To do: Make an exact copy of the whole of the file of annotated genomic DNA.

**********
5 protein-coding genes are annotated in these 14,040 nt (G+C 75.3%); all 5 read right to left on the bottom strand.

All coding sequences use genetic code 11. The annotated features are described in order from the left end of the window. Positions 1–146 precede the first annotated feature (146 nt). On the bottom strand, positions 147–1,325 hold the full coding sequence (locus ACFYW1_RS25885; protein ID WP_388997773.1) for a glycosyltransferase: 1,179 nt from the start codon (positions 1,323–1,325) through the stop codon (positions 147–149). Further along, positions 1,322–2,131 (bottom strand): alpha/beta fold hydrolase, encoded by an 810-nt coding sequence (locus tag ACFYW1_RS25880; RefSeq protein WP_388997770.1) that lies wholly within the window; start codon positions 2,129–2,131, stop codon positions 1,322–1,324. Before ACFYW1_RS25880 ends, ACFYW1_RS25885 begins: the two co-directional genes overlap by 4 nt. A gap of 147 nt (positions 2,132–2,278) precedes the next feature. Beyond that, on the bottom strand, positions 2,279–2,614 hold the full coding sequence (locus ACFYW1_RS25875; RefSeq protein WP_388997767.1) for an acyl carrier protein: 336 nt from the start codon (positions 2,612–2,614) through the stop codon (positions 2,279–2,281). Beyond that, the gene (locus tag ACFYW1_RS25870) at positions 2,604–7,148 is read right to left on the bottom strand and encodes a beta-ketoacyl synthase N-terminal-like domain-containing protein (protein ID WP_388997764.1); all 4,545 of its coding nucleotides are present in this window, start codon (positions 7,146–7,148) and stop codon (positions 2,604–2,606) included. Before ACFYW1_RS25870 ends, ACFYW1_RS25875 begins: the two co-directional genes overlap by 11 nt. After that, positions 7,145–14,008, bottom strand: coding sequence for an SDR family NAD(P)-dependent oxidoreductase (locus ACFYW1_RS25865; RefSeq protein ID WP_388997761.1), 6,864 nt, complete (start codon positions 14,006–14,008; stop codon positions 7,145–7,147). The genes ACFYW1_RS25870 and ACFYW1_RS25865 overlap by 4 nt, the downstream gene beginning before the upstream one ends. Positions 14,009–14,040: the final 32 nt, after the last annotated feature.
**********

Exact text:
5 protein-coding genes are annotated in these 14,040 nt (G+C 75.3%); all 5 read right to left on the bottom strand.

All coding sequences use genetic code 11. The annotated features are described in order from the left end of the window. Positions 1–146 precede the first annotated feature (146 nt). On the bottom strand, positions 147–1,325 hold the full coding sequence (locus ACFYW1_RS25885; protein ID WP_388997773.1) for a glycosyltransferase: 1,179 nt from the start codon (positions 1,323–1,325) through the stop codon (positions 147–149). Further along, positions 1,322–2,131 (bottom strand): alpha/beta fold hydrolase, encoded by an 810-nt coding sequence (locus tag ACFYW1_RS25880; RefSeq protein WP_388997770.1) that lies wholly within the window; start codon positions 2,129–2,131, stop codon positions 1,322–1,324. Before ACFYW1_RS25880 ends, ACFYW1_RS25885 begins: the two co-directional genes overlap by 4 nt. A gap of 147 nt (positions 2,132–2,278) precedes the next feature. Beyond that, on the bottom strand, positions 2,279–2,614 hold the full coding sequence (locus ACFYW1_RS25875; RefSeq protein WP_388997767.1) for an acyl carrier protein: 336 nt from the start codon (positions 2,612–2,614) through the stop codon (positions 2,279–2,281). Beyond that, the gene (locus tag ACFYW1_RS25870) at positions 2,604–7,148 is read right to left on the bottom strand and encodes a beta-ketoacyl synthase N-terminal-like domain-containing protein (protein ID WP_388997764.1); all 4,545 of its coding nucleotides are present in this window, start codon (positions 7,146–7,148) and stop codon (positions 2,604–2,606) included. Before ACFYW1_RS25870 ends, ACFYW1_RS25875 begins: the two co-directional genes overlap by 11 nt. After that, positions 7,145–14,008, bottom strand: coding sequence for an SDR family NAD(P)-dependent oxidoreductase (locus ACFYW1_RS25865; RefSeq protein ID WP_388997761.1), 6,864 nt, complete (start codon positions 14,006–14,008; stop codon positions 7,145–7,147). The genes ACFYW1_RS25870 and ACFYW1_RS25865 overlap by 4 nt, the downstream gene beginning before the upstream one ends. Positions 14,009–14,040: the final 32 nt, after the last annotated feature.